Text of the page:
Destination: Antarctic Peninsula, South Georgia & the Falkland Islands
Starting at: $0
Created by photographers, for photographers!. This exclusive cruise offers photographers more opportunities, more shore time and more instruction from veteran photographers than any other cruise to Antarctica. You'll get 14 full days of photography at the Antarctic Peninsula, South Georgia and the Falkland Islands with a luxurious amount of time ashore to take your time photographing. Unlike any other cruise!Contact us about this trip Share
Depart from home
Arrive in Ushuaia, Argentina. The hotel tonight is included.
The morning is free to explore the southernmost city in the world. A bus tour of Tierra del Fuego National Park is optional. In late afternoon we board our ship and set sail to the Falkland Islands. (BD)
We start our journey around the "Scotia Arc," traveling with the prevailing current to the Falkland Islands. We see a variety of birds, including our first black-browed and wandering albatrosses, and thousands of shearwaters and petrels; we also hope to see whales and dolphins. On all our "at sea" days throughout the cruise, there are photography and natural history discussions and slide presentations; plus, if wind conditions are right, great bird-flight shots can be made on deck. (All meals are included while aboard ship.)
During our three days in the Falklands we make landings on four substantially diverse islands with photogenic rockhopper penguins, beaches dotted with oystercatchers and with kelp and upland geese, meadows punctuated with active Magellanic penguin burrows, and exciting black-browed albatross colonies. Other photo subjects should include striated caracaras, snowy sheathbills, imperial cormorants and a host of other waterbirds.
Departing the Falklands, our ship crosses the Scotia Sea. Although we are far from land, there is much to see if you are an active wildlife observer on deck, and numerous leader presentations prepare us for the landings to come. Our course takes us across the Antarctic Convergence, the invisible boundary between the cold Antarctic water and the warmer currents flowing from the South Atlantic. We start to see our first icebergs. Our next landfall is South Georgia, some 800 miles from the Falklands. With favorable weather, we arrive at South Georgia the evening of Day 10.
This absolutely phenomenal island is 102 miles long and 24 miles wide—a mere speck in the vast Southern Ocean. At South Georgia, we repeatedly find ourselves in stunning colonies of king penguins, macaroni penguins and wandering albatrosses. Here, at the most spectacular island on Earth, we usually stop at only one landing site per day, but our experience at these locations surpasses what any other ship offers to its passengers, without exception. We visit the enormous king penguin colony of the incomparable Salisbury Plain for two very full days, Prion Island in the Bay of Isles for fur seals, wanderers and gentoo penguins, Hercules Bay for macaronis, and spend a day each at wildlife-packed St. Andrews Bay and Cooper Bay for good measure. There are innumerable seals throughout the landing sites, including gigantic elephant seals and Antarctic fur seals. The landscape, reminiscent of the last ice age, is dotted with vast glaciers, meltwater streams, alluvial beaches and offshore icebergs. Our six days should allow us to locate and photograph some of the more unusual nesting species, such as light-mantled sooty albatrosses, southern giant petrels and macaroni penguins, as well as to let us take our time looking for the best possible photo situations in the vast king penguin colonies. John Shaw once commented that his first visit to the Salisbury Plain, with its tens of thousands of king penguins, was one of the two best wildlife photography days of his career, rivaled only by his best day in Kenya.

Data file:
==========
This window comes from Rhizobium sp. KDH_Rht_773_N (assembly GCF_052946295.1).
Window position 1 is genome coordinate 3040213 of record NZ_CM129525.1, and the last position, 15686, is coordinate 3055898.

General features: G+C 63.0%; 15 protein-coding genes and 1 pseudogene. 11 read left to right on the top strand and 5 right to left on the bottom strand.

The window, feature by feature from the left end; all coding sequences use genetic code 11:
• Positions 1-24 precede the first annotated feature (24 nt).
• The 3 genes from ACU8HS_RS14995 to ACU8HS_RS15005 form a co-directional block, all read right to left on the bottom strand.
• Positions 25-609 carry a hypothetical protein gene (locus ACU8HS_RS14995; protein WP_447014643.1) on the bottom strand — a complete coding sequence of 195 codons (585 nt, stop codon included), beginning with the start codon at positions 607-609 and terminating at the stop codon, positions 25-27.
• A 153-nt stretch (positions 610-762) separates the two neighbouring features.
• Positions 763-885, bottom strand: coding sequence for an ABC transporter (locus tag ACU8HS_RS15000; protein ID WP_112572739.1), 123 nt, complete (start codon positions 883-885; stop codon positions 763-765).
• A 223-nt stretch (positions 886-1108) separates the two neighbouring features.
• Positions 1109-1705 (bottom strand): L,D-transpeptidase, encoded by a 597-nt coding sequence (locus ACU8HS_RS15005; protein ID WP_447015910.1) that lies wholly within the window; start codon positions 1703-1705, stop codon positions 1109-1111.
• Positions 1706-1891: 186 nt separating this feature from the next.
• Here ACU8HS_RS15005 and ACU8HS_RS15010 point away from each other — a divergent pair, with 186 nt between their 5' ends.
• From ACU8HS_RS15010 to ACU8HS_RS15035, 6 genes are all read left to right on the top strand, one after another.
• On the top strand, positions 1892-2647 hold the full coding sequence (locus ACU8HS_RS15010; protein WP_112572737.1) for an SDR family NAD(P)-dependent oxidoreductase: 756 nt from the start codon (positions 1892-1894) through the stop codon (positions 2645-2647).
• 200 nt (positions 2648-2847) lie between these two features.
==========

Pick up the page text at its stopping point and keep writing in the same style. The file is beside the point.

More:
We spend these days cruising the South Atlantic en route to Antarctica via the South Orkneys. Icebergs are now a familiar sight and, depending on our timing we may choose to cruise the South Orkney's iceberg graveyard in hopes of photographing a beautiful berg covered with penguins.
The Antarctic Peninsula and South Shetlands offer photography that packs these exciting next five days. We select landings at wildlife and scenic areas only, avoiding national bases and historic sites that have meager wildlife populations. We visit Paulet Island with its massive Adélie colonies, cruise the Neumayer and Lemaire Channels—the quintessential Antarctic scenery locations—and also land our Zodiacs adjacent to gentoo and chinstrap penguin colonies and loafing beaches. Our leaders use their experience to select the best areas to optimize our photography and ensure our safety.
We spend these two days at sea, crossing the renowned Drake Passage. Cape Horn looms on the horizon as we make our return trip and cruise up the Beagle Channel toward Ushuaia.
Arriving in Ushuaia, we disembark the ship and transfer to the airport to depart for home. (B)
24-night photography cruise as indicated in the Itinerary
Hotel night in Ushuaia, Argentina (November 3, 2013)
All meals aboard the ship
Services of photographer-naturalist guides throughout the voyage
Series of presentations/lectures on photography and natural history of Antarctica
Coffee, tea and snack available throughout the day
Visit the most diverse and photogenic of the Falkland Islands
Six full days of photography at incredible South Georgia
Photograph for five days at the Antarctic Peninsula and adjacent islands
An excellent trip that a non-photographing spouse will thoroughly enjoy
PLEASE NOTE: Due to the nature of expedition cruising, itineraries are subject to change due to weather, ice conditions, natural and cultural events, wildlife viewing opportunities and other logistical considerations. In general, a ship's crew will endeavor to complete the itinerary provided, but the ultimate decision lies with the ship's captain and expedition leaders.